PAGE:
Spa-studded luxury: Winter at Matakauri Lodge … and the outdoor Jacuzzi and pool.

Miz Watanabe

Guests are also welcome to use the gym, spa or infinity pool (naturally with Those Views across the lake to the ski fields of the Remarkables mountain ranges), or to take advantage of some of the spa treatments available.

With the exception of wines and spirits, guests can help themselves to the complimentary goodies in their mini-bars, such as beer, soft drinks, yummy local chocolate and snacks, including freshly made cookies from the lodge kitchen.

If you can tear yourself away from the lodge, you can sign up for a range of activities, such as a day out painting with a local artist, a round of golf, a ride on the lodge’s mountain bikes or a wine-tasting tour.

The lodge offers a level of luxury and personal service rarely found anywhere in the world and, with such spectacular scenery as its backdrop, it is simply one of the most special experiences available.

Michael Thomas

Don’t miss

It is unlikely there are any Tolkien fans who are not aware The Lord of the Rings trilogy was filmed in New Zealand. And anyone who has seen the film versions is likely to feel an instant thrill of recognition when they see the mountains and lakes around Queenstown. Isengard, Lothlorien, Dimrill Dale and Argonath are all here, and can be visited in a number of ways.

A jet-boat trip with Dart River Jet Safaris will take you into the heart of Isengard – a lovely valley that has also doubled as the Swiss Alps (in a Milka chocolate advert), the Rocky Mountains (for Coors light beer), the Himalayas (in Vertical Limit), Narnia in the film adaptations of the C.S. Lewis’ books and locations for many other films.

Tours cost $NZ219 (about $A170) and include a guided visit to the ancient Nothofagus forest at Mount Aspiring National Park and a 4WD safari on which you see the site of Gandalf’s ride to Isengard, where Boromir is struck down, and where Aragon fights the orcs. Or you can opt to jet boat up and kayak downstream past the site of the three pillars at Argonath for $NZ299 (about $A230) – although the pillars were digitally added afterwards, of course.

Southern Lakes take visitors to as many as 20 LOTR locations, including Amon Hen. It even has a collection of weapons and costumes available
for photos. Full-day tours cost NZ$299 by road; an air/road version costs $NZ1650 (about $A1300).

Heliworks includes several LOTR landing sites with a flight to Milford Sound in a 3½-hour extravaganza that costs $NZ1800 (about $A1400).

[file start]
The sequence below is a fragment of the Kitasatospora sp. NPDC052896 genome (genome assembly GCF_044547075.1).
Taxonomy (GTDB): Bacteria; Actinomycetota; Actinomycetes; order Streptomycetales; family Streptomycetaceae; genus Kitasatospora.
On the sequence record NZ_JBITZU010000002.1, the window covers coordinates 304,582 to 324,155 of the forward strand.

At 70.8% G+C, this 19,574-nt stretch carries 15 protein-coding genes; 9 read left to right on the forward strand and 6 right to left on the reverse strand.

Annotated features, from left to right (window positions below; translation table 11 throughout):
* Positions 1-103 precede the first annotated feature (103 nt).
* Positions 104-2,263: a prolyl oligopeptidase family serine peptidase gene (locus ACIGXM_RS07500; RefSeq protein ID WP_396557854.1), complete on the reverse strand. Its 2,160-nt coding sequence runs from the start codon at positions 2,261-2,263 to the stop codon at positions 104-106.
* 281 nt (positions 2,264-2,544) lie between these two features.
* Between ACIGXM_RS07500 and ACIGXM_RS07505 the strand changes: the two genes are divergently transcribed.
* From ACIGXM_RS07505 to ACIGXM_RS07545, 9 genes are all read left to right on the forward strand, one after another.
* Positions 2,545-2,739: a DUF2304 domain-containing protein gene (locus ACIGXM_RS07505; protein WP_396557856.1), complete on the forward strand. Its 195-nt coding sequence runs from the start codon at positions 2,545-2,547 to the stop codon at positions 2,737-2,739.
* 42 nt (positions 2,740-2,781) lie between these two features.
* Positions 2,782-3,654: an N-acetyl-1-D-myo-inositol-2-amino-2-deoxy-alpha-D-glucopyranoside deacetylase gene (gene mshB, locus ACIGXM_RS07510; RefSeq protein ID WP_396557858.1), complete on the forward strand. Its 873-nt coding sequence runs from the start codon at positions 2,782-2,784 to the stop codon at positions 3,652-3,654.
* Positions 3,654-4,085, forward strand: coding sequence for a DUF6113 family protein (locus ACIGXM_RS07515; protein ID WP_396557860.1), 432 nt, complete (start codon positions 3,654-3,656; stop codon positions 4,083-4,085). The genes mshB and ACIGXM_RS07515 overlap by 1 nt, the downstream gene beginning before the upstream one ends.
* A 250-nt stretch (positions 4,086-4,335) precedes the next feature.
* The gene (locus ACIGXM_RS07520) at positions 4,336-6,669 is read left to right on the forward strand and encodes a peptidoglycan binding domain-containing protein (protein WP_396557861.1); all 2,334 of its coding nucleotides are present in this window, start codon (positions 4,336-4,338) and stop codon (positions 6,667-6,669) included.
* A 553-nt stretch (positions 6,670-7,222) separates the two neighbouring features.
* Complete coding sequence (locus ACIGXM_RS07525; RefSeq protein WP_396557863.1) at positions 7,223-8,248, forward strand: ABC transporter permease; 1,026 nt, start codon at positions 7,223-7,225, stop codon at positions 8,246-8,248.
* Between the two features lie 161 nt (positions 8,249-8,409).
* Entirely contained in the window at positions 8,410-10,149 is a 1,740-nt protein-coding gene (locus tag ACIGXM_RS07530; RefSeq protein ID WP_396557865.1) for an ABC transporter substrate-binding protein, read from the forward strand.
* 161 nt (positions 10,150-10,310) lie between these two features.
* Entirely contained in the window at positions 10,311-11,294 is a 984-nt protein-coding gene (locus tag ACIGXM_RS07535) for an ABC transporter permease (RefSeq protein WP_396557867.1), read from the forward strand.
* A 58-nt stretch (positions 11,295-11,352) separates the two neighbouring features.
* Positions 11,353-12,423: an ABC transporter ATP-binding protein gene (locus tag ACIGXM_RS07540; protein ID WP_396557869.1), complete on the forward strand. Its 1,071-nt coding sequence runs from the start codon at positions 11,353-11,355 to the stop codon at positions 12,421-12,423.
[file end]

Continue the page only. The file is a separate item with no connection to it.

Nomad Safaris offers two different half-day tours of various sites, both costing $NZ169 (about $A130). Dart Stables leads a number of LOTR horse treks of varying lengths and difficulty from $NZ135 (children $NZ125) up to $NZ315.

Or you can buy a book, hire a car and do it all yourself.

Whatever transport you choose, make time to see the millennium-old trees in the Mount Aspiring National Park – some of these trees were alive when humans first set set foot in the area.


Eat at

42 Shotover Street,

Of the 152 restaurants listed by TripAdvisor in Queenstown, this burger bar is ranked No.?1. (The Fergbaker bakery next door is ranked No.?2 – try the lamb shank pie.)

Initially, this may have been influenced by the young, active, hungry demographics of many visitors with huge appetites and low budgets, but it’s continued because the burgers are consistently good.

The place is easy to find – it’s the one with the long queue outside around meal times because demand is high and everything is made to order – but you can order ahead.

Prices range from $NZ10 to $NZ18.50 for a 200-gram ribeye steak but the most challenging meal is a Big Al ($NZ17.50), comprising a half-pound of meat, bacon, cheese, two eggs, beetroot, lettuce, tomato, red onion, relish and Ferg’s world-famous aioli. Open 21 hours a day.


Botswana Butchery
Archers Cottage,
17 Marine Parade,

Set in a cute stone cottage with lovely lake views, this stylish restaurant is one of a handful setting new standards for fine dining in Queenstown. Only four years old, it has been a finalist in the Cuisine Restaurant of the Year awards for the past three years. It is part of the Good Group that includes stylish Queenstown wine bars Barmuda and Bardeaux.

Despite its name, meat is not the main focus, nor is Botswana, although you can order steaks (of local beef, salmon or tuna) by weight with a choice of sauces. The more interesting dishes explore seasonal, local produce, and include South Island sole, West Coast whitebait, pulled-lamb soft tacos, local wild rabbit and salmon gravlax. Banquette menus offer a good range of options.

The drinks list is extensive (it includes 16 beers and three sections of cocktails) and has a strong local focus.

The lunch menu offers a lot of tasty $NZ15 options, and only the charcuterie platter for two breaks the $NZ30 barrier.